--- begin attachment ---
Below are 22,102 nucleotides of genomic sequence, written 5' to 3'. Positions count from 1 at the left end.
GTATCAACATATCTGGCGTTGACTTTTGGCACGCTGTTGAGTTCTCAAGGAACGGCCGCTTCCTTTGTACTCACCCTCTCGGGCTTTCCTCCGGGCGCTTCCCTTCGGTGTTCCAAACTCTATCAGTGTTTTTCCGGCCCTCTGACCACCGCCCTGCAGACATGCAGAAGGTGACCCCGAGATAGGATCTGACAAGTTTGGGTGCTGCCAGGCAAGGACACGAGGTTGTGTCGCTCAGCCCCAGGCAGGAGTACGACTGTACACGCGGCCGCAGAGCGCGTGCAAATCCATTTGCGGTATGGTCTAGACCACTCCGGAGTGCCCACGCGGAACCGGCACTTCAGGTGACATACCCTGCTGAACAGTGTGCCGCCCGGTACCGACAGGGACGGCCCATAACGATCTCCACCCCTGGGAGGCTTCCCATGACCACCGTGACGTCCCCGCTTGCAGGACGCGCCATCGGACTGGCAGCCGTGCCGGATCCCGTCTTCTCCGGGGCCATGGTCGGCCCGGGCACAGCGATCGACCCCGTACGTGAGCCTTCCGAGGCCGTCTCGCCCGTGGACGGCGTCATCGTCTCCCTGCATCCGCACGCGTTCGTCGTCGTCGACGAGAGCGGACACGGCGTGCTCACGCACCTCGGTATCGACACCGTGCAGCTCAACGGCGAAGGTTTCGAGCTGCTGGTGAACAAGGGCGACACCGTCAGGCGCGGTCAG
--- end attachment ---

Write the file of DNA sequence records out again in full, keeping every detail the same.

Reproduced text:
Below are 22,102 nucleotides of genomic sequence, written 5' to 3'. Positions count from 1 at the left end.
GTATCAACATATCTGGCGTTGACTTTTGGCACGCTGTTGAGTTCTCAAGGAACGGCCGCTTCCTTTGTACTCACCCTCTCGGGCTTTCCTCCGGGCGCTTCCCTTCGGTGTTCCAAACTCTATCAGTGTTTTTCCGGCCCTCTGACCACCGCCCTGCAGACATGCAGAAGGTGACCCCGAGATAGGATCTGACAAGTTTGGGTGCTGCCAGGCAAGGACACGAGGTTGTGTCGCTCAGCCCCAGGCAGGAGTACGACTGTACACGCGGCCGCAGAGCGCGTGCAAATCCATTTGCGGTATGGTCTAGACCACTCCGGAGTGCCCACGCGGAACCGGCACTTCAGGTGACATACCCTGCTGAACAGTGTGCCGCCCGGTACCGACAGGGACGGCCCATAACGATCTCCACCCCTGGGAGGCTTCCCATGACCACCGTGACGTCCCCGCTTGCAGGACGCGCCATCGGACTGGCAGCCGTGCCGGATCCCGTCTTCTCCGGGGCCATGGTCGGCCCGGGCACAGCGATCGACCCCGTACGTGAGCCTTCCGAGGCCGTCTCGCCCGTGGACGGCGTCATCGTCTCCCTGCATCCGCACGCGTTCGTCGTCGTCGACGAGAGCGGACACGGCGTGCTCACGCACCTCGGTATCGACACCGTGCAGCTCAACGGCGAAGGTTTCGAGCTGCTGGTGAACAAGGGCGACACCGTCAGGCGCGGTCAG